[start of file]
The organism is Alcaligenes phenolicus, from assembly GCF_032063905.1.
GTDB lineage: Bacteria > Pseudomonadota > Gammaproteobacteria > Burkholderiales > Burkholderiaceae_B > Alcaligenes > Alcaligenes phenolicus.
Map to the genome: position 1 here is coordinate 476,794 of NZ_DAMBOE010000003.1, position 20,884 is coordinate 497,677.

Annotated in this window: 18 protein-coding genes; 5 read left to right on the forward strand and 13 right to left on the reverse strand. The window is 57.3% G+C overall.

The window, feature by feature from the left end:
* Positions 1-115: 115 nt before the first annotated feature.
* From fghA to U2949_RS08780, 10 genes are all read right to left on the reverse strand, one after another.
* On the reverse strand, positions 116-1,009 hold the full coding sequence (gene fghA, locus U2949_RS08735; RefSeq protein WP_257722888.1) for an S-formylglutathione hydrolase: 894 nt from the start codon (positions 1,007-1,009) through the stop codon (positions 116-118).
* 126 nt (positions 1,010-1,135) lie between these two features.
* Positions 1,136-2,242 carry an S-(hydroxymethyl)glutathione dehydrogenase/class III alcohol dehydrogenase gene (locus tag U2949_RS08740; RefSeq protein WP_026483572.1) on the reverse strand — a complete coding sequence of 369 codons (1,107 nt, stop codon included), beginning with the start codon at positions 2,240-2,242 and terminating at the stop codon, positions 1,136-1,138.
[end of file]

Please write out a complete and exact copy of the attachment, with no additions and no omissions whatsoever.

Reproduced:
The organism is Alcaligenes phenolicus, from assembly GCF_032063905.1.
GTDB lineage: Bacteria > Pseudomonadota > Gammaproteobacteria > Burkholderiales > Burkholderiaceae_B > Alcaligenes > Alcaligenes phenolicus.
Map to the genome: position 1 here is coordinate 476,794 of NZ_DAMBOE010000003.1, position 20,884 is coordinate 497,677.

Annotated in this window: 18 protein-coding genes; 5 read left to right on the forward strand and 13 right to left on the reverse strand. The window is 57.3% G+C overall.

The window, feature by feature from the left end:
* Positions 1-115: 115 nt before the first annotated feature.
* From fghA to U2949_RS08780, 10 genes are all read right to left on the reverse strand, one after another.
* On the reverse strand, positions 116-1,009 hold the full coding sequence (gene fghA, locus U2949_RS08735; RefSeq protein WP_257722888.1) for an S-formylglutathione hydrolase: 894 nt from the start codon (positions 1,007-1,009) through the stop codon (positions 116-118).
* 126 nt (positions 1,010-1,135) lie between these two features.
* Positions 1,136-2,242 carry an S-(hydroxymethyl)glutathione dehydrogenase/class III alcohol dehydrogenase gene (locus tag U2949_RS08740; RefSeq protein WP_026483572.1) on the reverse strand — a complete coding sequence of 369 codons (1,107 nt, stop codon included), beginning with the start codon at positions 2,240-2,242 and terminating at the stop codon, positions 1,136-1,138.